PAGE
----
A fundamental question in many data analysis settings is the problem of discerning the ``natural'' dimension of a data set. That is, when a data set is drawn from a manifold (possibly with noise), a meaningful aspect of the data is the dimension of that manifold. Various approaches exist for estimating this dimension, such as the method of SecantAvoidance Projection (SAP). Intuitively, the SAP algorithm seeks to determine a projection which best preserves the lengths of all secants between points in a data set; by applying the algorithm to find the best projections to vector spaces of various dimensions, one may infer the dimension of the manifold of origination. That is, one may learn the dimension at which it is possible to construct a diffeomorphic copy of the data in a lowerdimensional Euclidean space. Using Whitney's embedding theorem, we can relate this information to the natural dimension of the data. A drawback of the SAP algorithm is that a data set with $n$ points has $n(n1)/2$ secants, making the computation and storage of all secants infeasible for very large data sets. In this paper, we propose a novel algorithm that generalizes the SAP algorithm with an emphasis on addressing this issue. That is, we propose a hierarchical secantbased dimensionalityreduction method, which can be employed for data sets where explicitly calculating all secants is not feasible.
more »
« less
Too many secants: a hierarchical approach to secantbased dimensionality reduction on large data sets
A fundamental question in many data analysis settings is the problem of discerning the “natural” dimension of a data set. That is, when a data set is drawn from a manifold (possibly with noise), a meaningful aspect of the data is the dimension of that manifold. Various approaches exist for estimating this dimension, such as the method of SecantAvoidance Projection (SAP). Intuitively, the SAP algorithm seeks to determine a projection which best preserves the lengths of all secants between points in a data set; by applying the algorithm to find the best projections to vector spaces of various dimensions, one may infer the dimension of the manifold of origination. That is, one may learn the dimension at which it is possible to construct a diffeomorphic copy of the data in a lowerdimensional Euclidean space. Using Whitney's embedding theorem, we can relate this information to the natural dimension of the data. A drawback of the SAP algorithm is that a data set with T points has O(T 2 ) secants, making the computation and storage of all secants infeasible for very large data sets. In this paper, we propose a novel algorithm that generalizes the SAP algorithm with an emphasis on addressing this issue. That is, we propose a hierarchical secantbased dimensionalityreduction method, which can be employed for data sets where explicitly calculating all secants is not feasible.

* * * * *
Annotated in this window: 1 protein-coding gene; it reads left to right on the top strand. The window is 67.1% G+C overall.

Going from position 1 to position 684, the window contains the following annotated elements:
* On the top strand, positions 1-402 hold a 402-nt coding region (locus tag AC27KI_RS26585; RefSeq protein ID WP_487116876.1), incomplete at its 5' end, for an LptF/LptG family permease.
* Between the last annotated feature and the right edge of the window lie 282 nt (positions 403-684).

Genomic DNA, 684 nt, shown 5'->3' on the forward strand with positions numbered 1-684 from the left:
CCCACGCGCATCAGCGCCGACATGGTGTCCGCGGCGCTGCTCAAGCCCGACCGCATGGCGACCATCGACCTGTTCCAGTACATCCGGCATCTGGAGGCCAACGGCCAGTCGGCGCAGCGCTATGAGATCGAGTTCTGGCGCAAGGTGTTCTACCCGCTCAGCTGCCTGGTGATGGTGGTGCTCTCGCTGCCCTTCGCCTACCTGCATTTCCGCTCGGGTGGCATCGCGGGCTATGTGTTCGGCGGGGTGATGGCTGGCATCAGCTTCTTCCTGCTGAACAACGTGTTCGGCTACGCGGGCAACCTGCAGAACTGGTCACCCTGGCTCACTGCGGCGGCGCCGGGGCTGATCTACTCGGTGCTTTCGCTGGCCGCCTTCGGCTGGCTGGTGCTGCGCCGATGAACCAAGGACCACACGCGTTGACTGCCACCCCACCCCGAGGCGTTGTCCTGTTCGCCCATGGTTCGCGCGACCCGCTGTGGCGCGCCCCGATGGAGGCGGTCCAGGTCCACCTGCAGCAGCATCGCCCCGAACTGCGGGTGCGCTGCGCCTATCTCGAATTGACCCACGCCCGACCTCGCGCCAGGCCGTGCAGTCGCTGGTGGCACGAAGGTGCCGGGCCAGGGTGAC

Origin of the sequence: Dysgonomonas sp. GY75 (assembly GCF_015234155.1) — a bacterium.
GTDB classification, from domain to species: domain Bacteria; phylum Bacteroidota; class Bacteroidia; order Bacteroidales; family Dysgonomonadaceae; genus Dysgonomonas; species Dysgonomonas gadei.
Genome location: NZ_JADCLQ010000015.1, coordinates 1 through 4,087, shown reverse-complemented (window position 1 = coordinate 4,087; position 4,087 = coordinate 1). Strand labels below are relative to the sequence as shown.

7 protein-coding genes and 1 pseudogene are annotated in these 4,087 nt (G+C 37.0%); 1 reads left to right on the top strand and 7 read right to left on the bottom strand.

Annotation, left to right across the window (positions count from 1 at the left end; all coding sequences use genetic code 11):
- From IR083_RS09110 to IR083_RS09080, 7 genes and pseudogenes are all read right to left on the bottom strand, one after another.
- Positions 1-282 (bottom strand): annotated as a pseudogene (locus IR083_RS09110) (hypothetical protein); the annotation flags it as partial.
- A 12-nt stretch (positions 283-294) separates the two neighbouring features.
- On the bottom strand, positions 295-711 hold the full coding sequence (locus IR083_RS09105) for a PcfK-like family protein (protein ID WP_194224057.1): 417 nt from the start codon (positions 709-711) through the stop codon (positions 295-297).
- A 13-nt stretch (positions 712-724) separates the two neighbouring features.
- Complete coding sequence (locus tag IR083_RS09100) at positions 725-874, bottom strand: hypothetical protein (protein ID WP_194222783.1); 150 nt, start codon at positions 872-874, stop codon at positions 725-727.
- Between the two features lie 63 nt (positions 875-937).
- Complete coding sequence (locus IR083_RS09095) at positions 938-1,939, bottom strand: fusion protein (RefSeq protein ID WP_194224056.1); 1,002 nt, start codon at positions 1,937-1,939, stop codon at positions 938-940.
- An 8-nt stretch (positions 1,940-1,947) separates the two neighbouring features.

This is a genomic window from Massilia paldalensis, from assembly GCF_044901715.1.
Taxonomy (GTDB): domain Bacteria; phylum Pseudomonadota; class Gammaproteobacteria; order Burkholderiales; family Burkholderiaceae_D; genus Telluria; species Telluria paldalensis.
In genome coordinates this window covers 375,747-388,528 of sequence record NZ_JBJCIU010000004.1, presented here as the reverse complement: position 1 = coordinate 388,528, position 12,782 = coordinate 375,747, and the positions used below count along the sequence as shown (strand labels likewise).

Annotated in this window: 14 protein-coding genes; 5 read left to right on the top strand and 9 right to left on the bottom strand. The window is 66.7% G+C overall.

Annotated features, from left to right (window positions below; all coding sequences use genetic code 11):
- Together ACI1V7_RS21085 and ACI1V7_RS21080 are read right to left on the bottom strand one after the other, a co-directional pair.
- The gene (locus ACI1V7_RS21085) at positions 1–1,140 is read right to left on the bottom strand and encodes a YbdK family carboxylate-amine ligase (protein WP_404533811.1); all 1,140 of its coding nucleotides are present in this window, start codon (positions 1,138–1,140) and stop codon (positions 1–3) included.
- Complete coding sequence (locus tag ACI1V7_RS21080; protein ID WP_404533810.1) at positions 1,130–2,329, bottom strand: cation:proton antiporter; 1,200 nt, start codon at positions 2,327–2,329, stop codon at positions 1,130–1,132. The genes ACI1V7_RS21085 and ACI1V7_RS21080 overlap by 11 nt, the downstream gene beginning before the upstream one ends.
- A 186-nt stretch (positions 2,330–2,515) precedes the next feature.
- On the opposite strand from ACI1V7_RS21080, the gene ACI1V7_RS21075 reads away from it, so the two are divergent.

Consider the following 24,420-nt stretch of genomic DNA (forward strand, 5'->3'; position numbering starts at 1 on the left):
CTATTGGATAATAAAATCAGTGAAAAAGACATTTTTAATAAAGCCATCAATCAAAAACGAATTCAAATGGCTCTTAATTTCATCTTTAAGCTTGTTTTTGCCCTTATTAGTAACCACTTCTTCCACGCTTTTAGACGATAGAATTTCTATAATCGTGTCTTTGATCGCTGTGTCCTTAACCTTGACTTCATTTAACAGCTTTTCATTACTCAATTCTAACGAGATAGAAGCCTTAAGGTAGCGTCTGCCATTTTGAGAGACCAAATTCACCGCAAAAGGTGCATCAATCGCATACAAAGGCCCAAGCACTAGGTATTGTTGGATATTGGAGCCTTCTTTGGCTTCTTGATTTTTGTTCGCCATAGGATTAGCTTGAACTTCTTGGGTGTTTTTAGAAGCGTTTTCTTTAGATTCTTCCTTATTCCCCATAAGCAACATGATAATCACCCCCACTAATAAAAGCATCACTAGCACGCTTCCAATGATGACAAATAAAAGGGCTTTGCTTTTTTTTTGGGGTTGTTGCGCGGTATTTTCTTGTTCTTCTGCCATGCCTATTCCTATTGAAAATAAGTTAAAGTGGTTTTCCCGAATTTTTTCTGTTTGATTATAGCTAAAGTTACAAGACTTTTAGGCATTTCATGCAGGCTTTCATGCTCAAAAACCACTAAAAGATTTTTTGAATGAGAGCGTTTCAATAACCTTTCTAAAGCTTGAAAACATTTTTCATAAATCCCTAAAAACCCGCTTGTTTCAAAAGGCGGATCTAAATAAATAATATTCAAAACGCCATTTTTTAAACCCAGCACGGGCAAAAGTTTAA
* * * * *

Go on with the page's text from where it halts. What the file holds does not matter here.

more »
« less
 Award ID(s):
 1633830
 NSFPAR ID:
 10099075
 Date Published:
 Journal Name:
 2018 IEEE High Performance extreme Computing Conference (HPEC)
 Page Range / eLocation ID:
 1 to 7
 Format(s):
 Medium: X
 Sponsoring Org:
 National Science Foundation
More Like this


Dimensionalityreduction techniques are a fundamental tool for extracting useful information from highdimensional data sets. Because secant sets encode manifold geometry, they are a useful tool for designing meaningful datareduction algorithms. In one such approach, the goal is to construct a projection that maximally avoids secant directions and hence ensures that distinct data points are not mapped too close together in the reduced space. This type of algorithm is based on a mathematical framework inspired by the constructive proof of Whitney's embedding theorem from differential topology. Computing all (unit) secants for a set of points is by nature computationally expensive, thus opening the door for exploitation of GPU architecture for achieving fast versions of these algorithms. We present a polynomialtime datareduction algorithm that produces a meaningful lowdimensional representation of a data set by iteratively constructing improved projections within the framework described above. Key to our algorithm design and implementation is the use of GPUs which, among other things, minimizes the computational time required for the calculation of all secant lines. One goal of this report is to share ideas with GPU experts and to discuss a class of mathematical algorithms that may be of interest to the broader GPU community.more » « less